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  14. #89
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    If you're using a proper pedal stroke, clipless pedals are extremely helpful if not mandatory if efficiency is what you're after. The proper pedal stroke consists of firing your legs using four different muscle groups in sequential timing similar to how a four cylinder engine works. You fire glutes from 2-5, hamstrings from 5-9, hip flexors from 9-11:30 and quads from 11:30 to 2. This is a very loose range of designations for how you should pedal and there is some overlap between the groups (the use of hip flexors to quads in the stroke may be blurred a bit).

    If you're doing more stunty type of riding, or working on skills such as a true bunny hop or other ways to get your rear wheel off the ground without pulling up on your heels, flat pedals are very helpful.

    They each have different qualities and neither one is better than the other. I don't think there's really a clear threshold. If I was going to do a century of singletrack, I'd definitely want clipless. When I'm simply doing technique practice/drills, flats are what I prefer... 95% of my riding is on clipless though and I think they add some confidence when bombing down hills. I have the pedals set to release pretty easily and can pup out of them extremely quickly.

  15. #90
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    Quote Originally Posted by cpfitness View Post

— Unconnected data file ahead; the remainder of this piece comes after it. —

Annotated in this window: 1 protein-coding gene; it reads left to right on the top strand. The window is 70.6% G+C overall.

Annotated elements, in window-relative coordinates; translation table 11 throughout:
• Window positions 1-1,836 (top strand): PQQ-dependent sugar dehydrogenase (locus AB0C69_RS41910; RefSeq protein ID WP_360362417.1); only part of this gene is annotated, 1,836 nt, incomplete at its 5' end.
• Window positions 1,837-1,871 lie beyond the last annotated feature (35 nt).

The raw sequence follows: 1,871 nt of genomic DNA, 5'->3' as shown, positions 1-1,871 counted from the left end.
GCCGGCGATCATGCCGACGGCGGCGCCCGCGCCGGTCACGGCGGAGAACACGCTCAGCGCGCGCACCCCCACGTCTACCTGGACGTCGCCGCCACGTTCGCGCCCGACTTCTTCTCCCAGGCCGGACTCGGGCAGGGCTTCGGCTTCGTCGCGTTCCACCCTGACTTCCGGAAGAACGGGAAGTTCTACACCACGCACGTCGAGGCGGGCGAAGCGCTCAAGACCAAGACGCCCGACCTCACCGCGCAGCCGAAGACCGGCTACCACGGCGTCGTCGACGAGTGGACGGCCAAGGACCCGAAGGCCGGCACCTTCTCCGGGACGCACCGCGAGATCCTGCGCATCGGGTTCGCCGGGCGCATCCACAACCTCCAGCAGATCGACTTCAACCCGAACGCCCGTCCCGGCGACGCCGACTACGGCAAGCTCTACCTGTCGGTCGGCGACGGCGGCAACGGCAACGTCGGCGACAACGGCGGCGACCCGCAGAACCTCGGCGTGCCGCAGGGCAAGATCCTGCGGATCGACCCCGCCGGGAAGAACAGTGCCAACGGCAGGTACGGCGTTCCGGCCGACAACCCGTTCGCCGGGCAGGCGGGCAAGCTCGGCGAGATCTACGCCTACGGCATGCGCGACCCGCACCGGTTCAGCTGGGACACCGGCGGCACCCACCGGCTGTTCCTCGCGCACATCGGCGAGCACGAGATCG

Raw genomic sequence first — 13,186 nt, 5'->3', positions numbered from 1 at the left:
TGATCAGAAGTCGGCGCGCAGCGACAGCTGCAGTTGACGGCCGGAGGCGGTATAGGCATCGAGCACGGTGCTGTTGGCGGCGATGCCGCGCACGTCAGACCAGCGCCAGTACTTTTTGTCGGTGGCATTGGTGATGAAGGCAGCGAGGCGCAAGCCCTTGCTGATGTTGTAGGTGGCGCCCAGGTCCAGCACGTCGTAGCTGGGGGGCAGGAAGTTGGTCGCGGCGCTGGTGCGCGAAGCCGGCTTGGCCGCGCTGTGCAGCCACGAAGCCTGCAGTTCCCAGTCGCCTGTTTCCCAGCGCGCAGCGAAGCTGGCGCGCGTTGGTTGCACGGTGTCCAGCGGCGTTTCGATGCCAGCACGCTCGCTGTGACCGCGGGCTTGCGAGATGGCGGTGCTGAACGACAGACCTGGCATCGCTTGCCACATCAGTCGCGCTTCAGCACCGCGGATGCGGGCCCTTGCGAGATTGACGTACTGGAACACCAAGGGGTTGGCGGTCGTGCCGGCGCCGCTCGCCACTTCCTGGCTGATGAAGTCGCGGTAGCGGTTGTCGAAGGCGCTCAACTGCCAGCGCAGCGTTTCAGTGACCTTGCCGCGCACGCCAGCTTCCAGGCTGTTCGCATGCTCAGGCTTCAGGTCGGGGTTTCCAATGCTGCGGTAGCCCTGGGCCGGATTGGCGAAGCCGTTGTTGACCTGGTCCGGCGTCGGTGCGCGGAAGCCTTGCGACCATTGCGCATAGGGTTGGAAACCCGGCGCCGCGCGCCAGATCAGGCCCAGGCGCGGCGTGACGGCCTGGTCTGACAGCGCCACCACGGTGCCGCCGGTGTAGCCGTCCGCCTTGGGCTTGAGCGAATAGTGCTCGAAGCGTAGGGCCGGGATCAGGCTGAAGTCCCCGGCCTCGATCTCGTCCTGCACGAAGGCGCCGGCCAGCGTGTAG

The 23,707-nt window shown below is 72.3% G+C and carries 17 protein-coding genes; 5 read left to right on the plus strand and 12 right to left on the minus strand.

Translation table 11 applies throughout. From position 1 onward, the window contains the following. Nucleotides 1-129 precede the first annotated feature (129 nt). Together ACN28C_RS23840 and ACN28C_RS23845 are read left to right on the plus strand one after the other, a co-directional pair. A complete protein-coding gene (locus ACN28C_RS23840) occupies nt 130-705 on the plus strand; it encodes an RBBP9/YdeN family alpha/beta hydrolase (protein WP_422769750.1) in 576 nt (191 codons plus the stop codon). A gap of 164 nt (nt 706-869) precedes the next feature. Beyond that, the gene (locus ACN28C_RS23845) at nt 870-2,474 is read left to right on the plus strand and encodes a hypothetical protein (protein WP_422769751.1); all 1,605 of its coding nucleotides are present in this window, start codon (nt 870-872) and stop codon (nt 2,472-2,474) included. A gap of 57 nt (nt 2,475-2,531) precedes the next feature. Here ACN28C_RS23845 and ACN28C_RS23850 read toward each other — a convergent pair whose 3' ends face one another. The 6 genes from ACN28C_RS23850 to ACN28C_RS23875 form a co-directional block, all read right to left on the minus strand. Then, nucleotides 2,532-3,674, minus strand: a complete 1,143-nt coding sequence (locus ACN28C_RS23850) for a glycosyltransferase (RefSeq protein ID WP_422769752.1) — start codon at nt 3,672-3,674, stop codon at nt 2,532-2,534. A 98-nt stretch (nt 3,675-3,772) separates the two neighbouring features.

When I find a forum that has a working search feature, I will gladly use it.
    Every forum has a working search feature.

    Google.

    add "site:forums.mtbr.com" to the search box to restrict your search to MTBR.

    Although it doesn't hurt to also bump into stuff like the Bikejames and Grant Peterson articles.
    "Don't buy upgrades; ride up grades." -Eddy Merckx

  16. #91
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    Quote Originally Posted by zebrahum View Post
    First off, stop comparing yourself to pro racers. If you had any idea what it takes to ride a bike at that level you would understand that what you do has nothing to do with what they do with the vague exception that they are also on a human powered machine rolling on two wheels. As soon as you spend every day with a cycling trainer with the goal of shaving thousandths off of a time then you can start pulling the "well the pros do it" card.